As Spain swelters and COVID cases grow, pool renting app thrives


Customers enjoy the warm weather in a private swimming pool to avoid crowds in public swimming pools during the coronavirus pandemic in Madrid, Spain July 16, 2021. REUTERS/Javier Barbancho

ARROYOMOLINOS, Spain (Reuters) - A cooling dip in the mid-July swelter of central Spain no longer requires owning a private pool, or risking COVID-19 contagion at crowded public swimming facilities, Aura Cenet discovered.

The 21-year-old waitress from Madrid and her three friends hired a private pool in the garden of a house in Arroyomolinos, a town 28 km (18 miles) southwest of the capital city, using the Swimmy app.

"You are better protected here, without anyone to bother you. It's a good idea, I don't think I will go back to a municipal pool," Cenet told Reuters as she relaxed in the pool.

The pandemic has buoyed businesses such as pool manufacturing and maintenance across the world, as more people chose to avoid community pools and beaches.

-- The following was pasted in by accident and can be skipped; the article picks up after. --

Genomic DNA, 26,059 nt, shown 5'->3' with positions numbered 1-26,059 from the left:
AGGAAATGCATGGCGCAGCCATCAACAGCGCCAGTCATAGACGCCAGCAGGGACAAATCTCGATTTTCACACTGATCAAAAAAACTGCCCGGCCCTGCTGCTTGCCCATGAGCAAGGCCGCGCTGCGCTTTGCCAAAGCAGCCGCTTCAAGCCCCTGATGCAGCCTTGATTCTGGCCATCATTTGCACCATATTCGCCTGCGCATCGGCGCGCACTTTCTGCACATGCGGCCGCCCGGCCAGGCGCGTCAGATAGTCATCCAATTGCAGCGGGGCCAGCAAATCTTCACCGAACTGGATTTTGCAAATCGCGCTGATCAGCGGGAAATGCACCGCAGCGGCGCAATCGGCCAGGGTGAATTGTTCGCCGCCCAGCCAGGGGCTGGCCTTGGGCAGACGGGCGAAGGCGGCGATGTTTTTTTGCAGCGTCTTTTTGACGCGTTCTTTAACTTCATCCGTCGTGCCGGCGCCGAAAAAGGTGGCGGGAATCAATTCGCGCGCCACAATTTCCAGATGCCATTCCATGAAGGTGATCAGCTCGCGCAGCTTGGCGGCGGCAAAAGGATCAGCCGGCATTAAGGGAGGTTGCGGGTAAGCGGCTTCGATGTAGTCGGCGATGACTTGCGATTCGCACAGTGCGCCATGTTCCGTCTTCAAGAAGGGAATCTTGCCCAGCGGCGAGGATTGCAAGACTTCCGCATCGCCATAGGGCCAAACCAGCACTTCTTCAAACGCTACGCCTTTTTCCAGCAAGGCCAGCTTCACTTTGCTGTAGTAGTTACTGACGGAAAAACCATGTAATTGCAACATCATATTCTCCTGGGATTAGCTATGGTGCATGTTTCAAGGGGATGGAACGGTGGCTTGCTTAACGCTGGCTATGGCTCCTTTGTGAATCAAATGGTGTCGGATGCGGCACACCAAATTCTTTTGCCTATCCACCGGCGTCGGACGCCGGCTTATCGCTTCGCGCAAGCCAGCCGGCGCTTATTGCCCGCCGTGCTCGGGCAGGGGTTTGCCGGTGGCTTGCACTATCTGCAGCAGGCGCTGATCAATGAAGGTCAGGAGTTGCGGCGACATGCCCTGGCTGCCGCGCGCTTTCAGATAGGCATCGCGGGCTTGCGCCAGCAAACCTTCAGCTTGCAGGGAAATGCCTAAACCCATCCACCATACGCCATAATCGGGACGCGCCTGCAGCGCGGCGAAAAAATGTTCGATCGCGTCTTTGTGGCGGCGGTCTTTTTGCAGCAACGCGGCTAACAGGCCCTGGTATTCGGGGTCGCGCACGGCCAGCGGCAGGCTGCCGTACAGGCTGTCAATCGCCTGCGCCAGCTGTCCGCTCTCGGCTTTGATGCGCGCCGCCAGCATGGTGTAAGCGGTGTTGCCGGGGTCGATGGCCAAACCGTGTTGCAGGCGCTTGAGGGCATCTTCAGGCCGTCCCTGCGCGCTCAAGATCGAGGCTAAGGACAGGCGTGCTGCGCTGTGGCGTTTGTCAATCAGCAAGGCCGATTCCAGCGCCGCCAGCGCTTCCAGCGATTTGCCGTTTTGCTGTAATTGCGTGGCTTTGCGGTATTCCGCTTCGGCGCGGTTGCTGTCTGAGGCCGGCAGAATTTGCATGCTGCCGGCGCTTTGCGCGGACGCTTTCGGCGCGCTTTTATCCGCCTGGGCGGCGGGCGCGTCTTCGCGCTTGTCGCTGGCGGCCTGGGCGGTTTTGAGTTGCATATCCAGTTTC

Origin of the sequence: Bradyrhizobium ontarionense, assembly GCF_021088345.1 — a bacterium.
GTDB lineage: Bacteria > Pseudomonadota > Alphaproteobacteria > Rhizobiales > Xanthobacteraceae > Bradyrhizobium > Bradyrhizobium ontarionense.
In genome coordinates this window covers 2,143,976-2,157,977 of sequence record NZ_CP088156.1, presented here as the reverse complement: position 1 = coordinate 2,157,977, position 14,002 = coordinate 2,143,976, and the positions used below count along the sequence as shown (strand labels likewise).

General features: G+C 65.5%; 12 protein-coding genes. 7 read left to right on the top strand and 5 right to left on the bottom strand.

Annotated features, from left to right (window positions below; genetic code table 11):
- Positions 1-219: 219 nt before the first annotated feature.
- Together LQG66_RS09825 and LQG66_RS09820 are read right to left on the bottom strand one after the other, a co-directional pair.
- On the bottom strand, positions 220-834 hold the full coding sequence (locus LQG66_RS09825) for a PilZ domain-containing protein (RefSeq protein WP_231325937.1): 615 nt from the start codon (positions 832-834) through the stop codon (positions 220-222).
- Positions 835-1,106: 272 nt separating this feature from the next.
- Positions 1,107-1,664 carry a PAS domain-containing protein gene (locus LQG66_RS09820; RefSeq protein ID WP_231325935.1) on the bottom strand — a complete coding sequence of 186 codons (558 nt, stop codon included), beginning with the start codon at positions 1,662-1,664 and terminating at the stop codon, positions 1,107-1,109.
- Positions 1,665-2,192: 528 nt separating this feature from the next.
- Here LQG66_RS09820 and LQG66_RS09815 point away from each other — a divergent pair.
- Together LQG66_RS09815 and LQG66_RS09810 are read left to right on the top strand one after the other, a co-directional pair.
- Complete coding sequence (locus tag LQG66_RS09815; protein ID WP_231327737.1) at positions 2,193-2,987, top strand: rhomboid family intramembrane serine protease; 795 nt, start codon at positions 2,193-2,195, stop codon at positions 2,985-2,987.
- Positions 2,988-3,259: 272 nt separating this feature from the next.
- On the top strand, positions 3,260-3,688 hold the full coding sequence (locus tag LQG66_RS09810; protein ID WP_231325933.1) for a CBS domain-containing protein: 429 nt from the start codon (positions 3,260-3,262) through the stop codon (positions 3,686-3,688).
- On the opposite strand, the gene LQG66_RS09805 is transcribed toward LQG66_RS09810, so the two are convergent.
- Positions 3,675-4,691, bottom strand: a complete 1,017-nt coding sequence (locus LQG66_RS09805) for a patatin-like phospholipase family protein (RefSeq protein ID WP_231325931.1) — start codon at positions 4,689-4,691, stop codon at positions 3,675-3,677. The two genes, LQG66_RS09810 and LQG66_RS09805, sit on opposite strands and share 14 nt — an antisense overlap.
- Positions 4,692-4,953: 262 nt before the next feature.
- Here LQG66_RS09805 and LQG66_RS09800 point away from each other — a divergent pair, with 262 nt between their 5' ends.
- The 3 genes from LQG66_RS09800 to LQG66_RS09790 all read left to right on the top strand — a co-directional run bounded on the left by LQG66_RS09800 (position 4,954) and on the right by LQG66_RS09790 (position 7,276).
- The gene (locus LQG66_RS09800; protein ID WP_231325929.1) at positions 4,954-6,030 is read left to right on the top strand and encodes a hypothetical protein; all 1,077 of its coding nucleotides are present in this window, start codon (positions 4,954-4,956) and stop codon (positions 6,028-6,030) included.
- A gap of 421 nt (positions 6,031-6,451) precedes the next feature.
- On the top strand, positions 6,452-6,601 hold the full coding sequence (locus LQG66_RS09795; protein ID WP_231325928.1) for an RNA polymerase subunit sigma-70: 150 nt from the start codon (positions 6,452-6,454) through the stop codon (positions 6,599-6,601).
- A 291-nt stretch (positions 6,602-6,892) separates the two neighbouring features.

Spain's Fluidra, the world's largest swimming pool equipment maker, in May posted a 40-fold jump in profit and said demand for residential pools was likely to remain strong.

Owners using the Swimmy app can earn up to 1,200 euros ($1,413) per month by renting out their pools, said Estefania Leiva, communications director at the Spanish arm of Swimmy, which was founded in 2017 in France.

Prices in the Madrid area typically range from 12 to 30 euros per person for a half day.

"Even though (COVID-19) restrictions have been relaxed this year, in May and June we have doubled the number of reservations compared with last year," Leiva said.

A new surge in infections this month has forced several regions to reimpose some restrictions in the past couple of weeks.

She said there were 150,000 app users who take their pick between some 3,500 private pools in Spain and France. Swimmy is also operating in Italy, Germany and the United States.

The owner of the pool rented out by Cenet and her friends started using the app last year.

"I rarely enjoy the swimming pool...so if I only use it a couple of hours I prefer others to enjoy it and the money comes in very handy because this kind of swimming pool is expensive to maintain," said Vanessa Ghirardato.

(Reporting by Silvio Castellanos and Michael Gore, additional reporting by Joan Faus, writing by Graham Keeley, editing by Andrei Khalip and Raissa Kasolowsky)

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